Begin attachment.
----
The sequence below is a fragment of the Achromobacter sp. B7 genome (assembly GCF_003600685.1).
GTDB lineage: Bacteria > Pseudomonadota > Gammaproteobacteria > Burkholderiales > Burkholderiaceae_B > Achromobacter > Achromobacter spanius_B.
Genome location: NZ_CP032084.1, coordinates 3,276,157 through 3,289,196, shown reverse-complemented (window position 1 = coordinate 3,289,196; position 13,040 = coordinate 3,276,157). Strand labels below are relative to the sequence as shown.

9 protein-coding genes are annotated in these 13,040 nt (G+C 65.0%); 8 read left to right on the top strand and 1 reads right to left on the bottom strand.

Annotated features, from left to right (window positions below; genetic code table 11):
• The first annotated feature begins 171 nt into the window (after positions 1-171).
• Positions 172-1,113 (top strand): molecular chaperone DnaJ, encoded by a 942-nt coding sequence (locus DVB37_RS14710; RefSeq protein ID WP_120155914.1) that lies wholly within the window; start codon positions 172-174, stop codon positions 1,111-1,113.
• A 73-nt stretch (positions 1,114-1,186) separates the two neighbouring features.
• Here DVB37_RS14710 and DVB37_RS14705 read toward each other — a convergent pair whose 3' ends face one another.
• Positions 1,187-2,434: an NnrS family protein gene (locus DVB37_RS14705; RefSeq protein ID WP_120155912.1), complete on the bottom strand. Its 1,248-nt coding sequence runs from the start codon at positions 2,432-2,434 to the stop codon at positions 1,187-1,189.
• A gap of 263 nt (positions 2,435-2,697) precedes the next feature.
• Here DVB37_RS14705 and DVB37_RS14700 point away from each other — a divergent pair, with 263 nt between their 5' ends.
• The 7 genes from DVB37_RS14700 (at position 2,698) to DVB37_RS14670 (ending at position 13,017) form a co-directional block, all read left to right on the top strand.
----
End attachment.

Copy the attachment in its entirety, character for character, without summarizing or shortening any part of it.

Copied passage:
The sequence below is a fragment of the Achromobacter sp. B7 genome (assembly GCF_003600685.1).
GTDB lineage: Bacteria > Pseudomonadota > Gammaproteobacteria > Burkholderiales > Burkholderiaceae_B > Achromobacter > Achromobacter spanius_B.
Genome location: NZ_CP032084.1, coordinates 3,276,157 through 3,289,196, shown reverse-complemented (window position 1 = coordinate 3,289,196; position 13,040 = coordinate 3,276,157). Strand labels below are relative to the sequence as shown.

9 protein-coding genes are annotated in these 13,040 nt (G+C 65.0%); 8 read left to right on the top strand and 1 reads right to left on the bottom strand.

Annotated features, from left to right (window positions below; genetic code table 11):
• The first annotated feature begins 171 nt into the window (after positions 1-171).
• Positions 172-1,113 (top strand): molecular chaperone DnaJ, encoded by a 942-nt coding sequence (locus DVB37_RS14710; RefSeq protein ID WP_120155914.1) that lies wholly within the window; start codon positions 172-174, stop codon positions 1,111-1,113.
• A 73-nt stretch (positions 1,114-1,186) separates the two neighbouring features.
• Here DVB37_RS14710 and DVB37_RS14705 read toward each other — a convergent pair whose 3' ends face one another.
• Positions 1,187-2,434: an NnrS family protein gene (locus DVB37_RS14705; RefSeq protein ID WP_120155912.1), complete on the bottom strand. Its 1,248-nt coding sequence runs from the start codon at positions 2,432-2,434 to the stop codon at positions 1,187-1,189.
• A gap of 263 nt (positions 2,435-2,697) precedes the next feature.
• Here DVB37_RS14705 and DVB37_RS14700 point away from each other — a divergent pair, with 263 nt between their 5' ends.
• The 7 genes from DVB37_RS14700 (at position 2,698) to DVB37_RS14670 (ending at position 13,017) form a co-directional block, all read left to right on the top strand.